It was October 2019 when Alexei Khatiwada left his job in finance. A successful career, decent salary, office camaraderie – all gone. In its place – the excitement, uncertainty and fear of solo entrepreneurship.
“It felt like a huge risk,” Khatiwada says of his decision to launch Lexi’s Crispy Treats, a homemade, low-calorie snack business. “I had a very humble upbringing; my family were asylum seekers. And there I was, leaving my job behind to throw my life savings into selling snacks.”
But Khatiwada was sure there would be a demand for what he wanted to create. “I’ve always been a snacker and I’ve always struggled to find something that’s satisfying, affordable and low on calories,” he says. “I also worked in an office for 10 years, so I knew I was far from the only one.” After many hours reading industry reports in the British Library, he was convinced there was a gap in the market.
With no experience of launching a business, though, Khatiwada knew he needed some support. High on his list was a bank manager – “someone who could offer personal input and sound business advice; not just a place to monitor transactions”. As he scrolled through his contacts one day, he decided to reach out to James Katirai on LinkedIn, an old graduate scheme acquaintance and now local business manager at Metro Bank’s Orpington store, to see if he could help.
He could: supporting young startups is a key part of Katirai’s role. “I believe a good bank manager can play a fundamental role in starting a business,” Katirai says. “I used to work with global corporate clients, but you don’t have the same connection. With SMEs, their business is their life. And we can help them grow, solve problems and, ultimately, put more money in their pocket. So when Alexei contacted me, I was curious to hear more.”
Lexi’s Treats wasn’t quite Khatiwada’s first foray into the food business. “In my old office, everyone was always looking for a quick snack, but we didn’t have a vending machine or canteen. In the end, I decided to set up my own and donate the profits to charity.” Mr Pig’s Tuckshop, as Khatiwada called it, became so popular that he ended up running five of them throughout the building. He even inherited the nickname Mr Pigs.
Khatiwada says he has his Ukrainian and Nepalese parents to thank for much of this entrepreneurial spirit, as well as a strong work ethic and passion for cooking. He needed every ounce of each to keep him going as he toiled away in his tiny London kitchen and hauled bags of Lexi’s Treats on the bus to sell at the local market. “I even went back to my old office and stood in the canteen handing out snacks. That was surreal,” he recalls.
All the while, Katirai was never more than a phone call away. “I’d act as a sounding board for marketing ideas and help out with Alexei’s business plan,” he says. “When Alexei said he needed an accountant, I knew who to connect him with. I was even doing regular taste tests!”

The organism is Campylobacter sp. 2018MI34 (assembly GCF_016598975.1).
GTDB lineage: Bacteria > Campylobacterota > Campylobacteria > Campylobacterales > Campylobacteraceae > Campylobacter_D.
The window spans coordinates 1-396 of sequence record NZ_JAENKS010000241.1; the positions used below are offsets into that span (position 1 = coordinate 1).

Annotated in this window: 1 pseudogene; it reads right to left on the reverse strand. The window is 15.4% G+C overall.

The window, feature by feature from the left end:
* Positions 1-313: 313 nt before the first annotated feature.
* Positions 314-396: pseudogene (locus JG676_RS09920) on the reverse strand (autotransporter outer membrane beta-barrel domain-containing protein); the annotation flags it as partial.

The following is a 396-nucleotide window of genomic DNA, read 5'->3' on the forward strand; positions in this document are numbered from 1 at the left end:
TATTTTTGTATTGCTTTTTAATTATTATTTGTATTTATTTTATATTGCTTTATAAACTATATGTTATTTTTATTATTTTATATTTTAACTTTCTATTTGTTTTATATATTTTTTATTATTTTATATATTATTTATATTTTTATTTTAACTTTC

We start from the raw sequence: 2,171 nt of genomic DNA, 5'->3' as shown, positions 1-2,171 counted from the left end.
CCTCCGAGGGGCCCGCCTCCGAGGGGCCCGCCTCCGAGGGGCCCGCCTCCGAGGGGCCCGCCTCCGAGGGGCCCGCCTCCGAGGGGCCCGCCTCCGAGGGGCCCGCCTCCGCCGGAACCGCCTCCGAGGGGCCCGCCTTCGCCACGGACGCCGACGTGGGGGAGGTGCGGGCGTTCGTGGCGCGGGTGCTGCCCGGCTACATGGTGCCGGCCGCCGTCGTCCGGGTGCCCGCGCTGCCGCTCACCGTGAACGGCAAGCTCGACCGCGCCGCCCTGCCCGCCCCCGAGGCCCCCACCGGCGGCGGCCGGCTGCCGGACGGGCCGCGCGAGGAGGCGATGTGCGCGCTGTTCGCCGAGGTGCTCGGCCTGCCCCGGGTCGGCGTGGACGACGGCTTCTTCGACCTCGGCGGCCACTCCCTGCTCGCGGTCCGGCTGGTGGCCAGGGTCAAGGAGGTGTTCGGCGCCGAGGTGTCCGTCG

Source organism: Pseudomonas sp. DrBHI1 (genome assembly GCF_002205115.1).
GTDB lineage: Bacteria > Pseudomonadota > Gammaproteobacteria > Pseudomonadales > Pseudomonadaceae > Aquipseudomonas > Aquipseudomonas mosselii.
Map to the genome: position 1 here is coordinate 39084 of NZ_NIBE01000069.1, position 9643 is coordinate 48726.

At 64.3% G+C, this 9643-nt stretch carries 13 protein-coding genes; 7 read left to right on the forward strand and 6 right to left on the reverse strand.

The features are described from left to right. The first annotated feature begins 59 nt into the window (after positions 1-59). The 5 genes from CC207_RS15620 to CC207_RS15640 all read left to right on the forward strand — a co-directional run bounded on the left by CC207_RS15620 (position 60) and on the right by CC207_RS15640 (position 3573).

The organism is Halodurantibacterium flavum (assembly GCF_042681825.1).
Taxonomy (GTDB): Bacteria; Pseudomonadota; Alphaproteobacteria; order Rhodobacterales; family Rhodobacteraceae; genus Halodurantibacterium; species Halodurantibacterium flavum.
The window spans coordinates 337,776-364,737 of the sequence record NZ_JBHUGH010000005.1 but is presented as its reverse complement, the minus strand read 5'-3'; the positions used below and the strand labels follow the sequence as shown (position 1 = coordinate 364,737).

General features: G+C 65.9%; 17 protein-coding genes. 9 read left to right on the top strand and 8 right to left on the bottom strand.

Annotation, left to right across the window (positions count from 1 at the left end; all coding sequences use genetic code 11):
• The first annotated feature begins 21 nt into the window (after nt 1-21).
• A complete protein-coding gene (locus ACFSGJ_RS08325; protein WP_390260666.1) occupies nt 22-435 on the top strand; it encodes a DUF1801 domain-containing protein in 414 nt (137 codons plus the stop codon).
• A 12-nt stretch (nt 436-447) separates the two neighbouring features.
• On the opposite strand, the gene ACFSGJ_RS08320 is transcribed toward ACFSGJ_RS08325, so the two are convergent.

The hard work soon began to pay off; Lexi’s Treats was developing a loyal following and in early 2020, Khatiwada was preparing to launch his first packaged products for wider distribution.
Then the pandemic struck. Suddenly shops, cafes and offices were closed; retailers weren’t interested in new products. Supply chain issues drove up costs. “I started to panic,” Khatiwada says. “I’d spent a lot of time preparing the perfect launch and it had all gone out the window.”
While Katirai helped secure a government loan for Lexi’s Treats, Khatiwada spent several weeks replanning. Eventually, he decided to change his entire business model, with a new online shop to sell directly to consumers.
Khatiwada had spent months building Lexi’s social media profile, and his tales of startup life had attracted several thousand Instagram followers. Now, he needed them to become customers. “I put my savings into a big production run ahead of the online launch and prayed it would work,” he says.
On day one, Lexi’s sold 10,000 Crispy Treat bars. Nine months later, he has sold more than 170,000. He modestly puts it down to a combination of luck, hard work, and Katirai’s invaluable support. “James has helped me in ways I didn’t even know I needed,” he says. “Recently, he told me about a new magazine that was looking for advertisers, for example. He’s connected me with potential stockists and even spread the word about Lexi’s on his own social media channels.”
For his part, Katirai says he couldn’t be prouder of Khatiwada’s achievements. “To be honest, I thought it was a bit of a crazy idea at first,” he says with a smile. “But he’s created a really great product.”
Now, with the economy reopening, Khatiwada is about to launch Lexi’s Treats with a national retailer.
“It’s funny,” he says, “this is the path I initially wanted to go down. But now I have the luxury of exploring it with a loyal customer base in place. There are new flavours and new snacks in the pipeline – even exporting internationally. I’m really excited about the future.”
To find out more about what Metro Bank can do for small businesses, and go behind the scenes with Alexei and James as they record their very own national radio advert, go to metrobankonline.co.uk/start-up-stars